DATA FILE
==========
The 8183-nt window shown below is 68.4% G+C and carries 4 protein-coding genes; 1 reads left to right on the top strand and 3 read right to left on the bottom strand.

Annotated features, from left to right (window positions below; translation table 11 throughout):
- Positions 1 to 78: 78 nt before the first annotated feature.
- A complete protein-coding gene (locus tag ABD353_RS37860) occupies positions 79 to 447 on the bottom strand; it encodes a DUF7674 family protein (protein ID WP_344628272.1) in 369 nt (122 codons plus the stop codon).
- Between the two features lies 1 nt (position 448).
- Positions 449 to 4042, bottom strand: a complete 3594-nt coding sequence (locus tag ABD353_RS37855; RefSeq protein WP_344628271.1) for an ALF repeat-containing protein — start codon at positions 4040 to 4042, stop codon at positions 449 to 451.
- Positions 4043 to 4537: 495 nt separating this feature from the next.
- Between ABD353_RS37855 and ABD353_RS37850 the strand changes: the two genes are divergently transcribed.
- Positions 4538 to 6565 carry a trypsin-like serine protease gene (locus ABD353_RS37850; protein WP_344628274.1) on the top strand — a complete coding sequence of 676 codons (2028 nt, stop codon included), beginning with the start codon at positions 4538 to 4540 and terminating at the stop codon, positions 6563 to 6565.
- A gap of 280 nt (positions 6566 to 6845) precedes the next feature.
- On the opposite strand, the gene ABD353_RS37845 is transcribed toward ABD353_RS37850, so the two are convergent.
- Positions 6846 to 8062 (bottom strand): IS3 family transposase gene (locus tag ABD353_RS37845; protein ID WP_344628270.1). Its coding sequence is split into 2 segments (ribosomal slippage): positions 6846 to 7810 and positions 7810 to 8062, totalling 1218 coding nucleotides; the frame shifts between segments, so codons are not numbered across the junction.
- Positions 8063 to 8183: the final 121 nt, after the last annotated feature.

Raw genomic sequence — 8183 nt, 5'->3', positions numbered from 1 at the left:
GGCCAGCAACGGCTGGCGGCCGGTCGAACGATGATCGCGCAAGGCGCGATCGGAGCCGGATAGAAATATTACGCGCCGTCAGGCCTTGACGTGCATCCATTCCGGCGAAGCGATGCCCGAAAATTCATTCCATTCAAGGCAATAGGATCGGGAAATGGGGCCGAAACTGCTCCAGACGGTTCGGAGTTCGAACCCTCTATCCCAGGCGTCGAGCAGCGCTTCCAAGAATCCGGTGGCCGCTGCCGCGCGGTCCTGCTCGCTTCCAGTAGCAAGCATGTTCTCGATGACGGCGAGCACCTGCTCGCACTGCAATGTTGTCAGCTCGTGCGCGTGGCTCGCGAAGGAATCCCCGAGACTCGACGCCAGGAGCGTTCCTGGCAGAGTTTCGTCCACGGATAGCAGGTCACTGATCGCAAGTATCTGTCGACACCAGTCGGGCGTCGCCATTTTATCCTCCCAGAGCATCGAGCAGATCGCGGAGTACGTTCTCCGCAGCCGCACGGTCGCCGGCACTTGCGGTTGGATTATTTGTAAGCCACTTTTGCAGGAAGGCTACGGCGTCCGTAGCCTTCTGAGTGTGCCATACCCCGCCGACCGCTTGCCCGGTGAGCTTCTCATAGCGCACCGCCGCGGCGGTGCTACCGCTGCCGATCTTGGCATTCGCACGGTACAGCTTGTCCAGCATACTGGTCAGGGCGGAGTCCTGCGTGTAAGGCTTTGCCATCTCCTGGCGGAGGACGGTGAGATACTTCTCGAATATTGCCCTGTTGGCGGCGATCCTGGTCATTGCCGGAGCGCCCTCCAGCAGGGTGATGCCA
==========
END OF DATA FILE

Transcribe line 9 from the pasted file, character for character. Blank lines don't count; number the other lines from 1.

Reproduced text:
- Positions 4538 to 6565 carry a trypsin-like serine protease gene (locus ABD353_RS37850; protein WP_344628274.1) on the top strand — a complete coding sequence of 676 codons (2028 nt, stop codon included), beginning with the start codon at positions 4538 to 4540 and terminating at the stop codon, positions 6563 to 6565.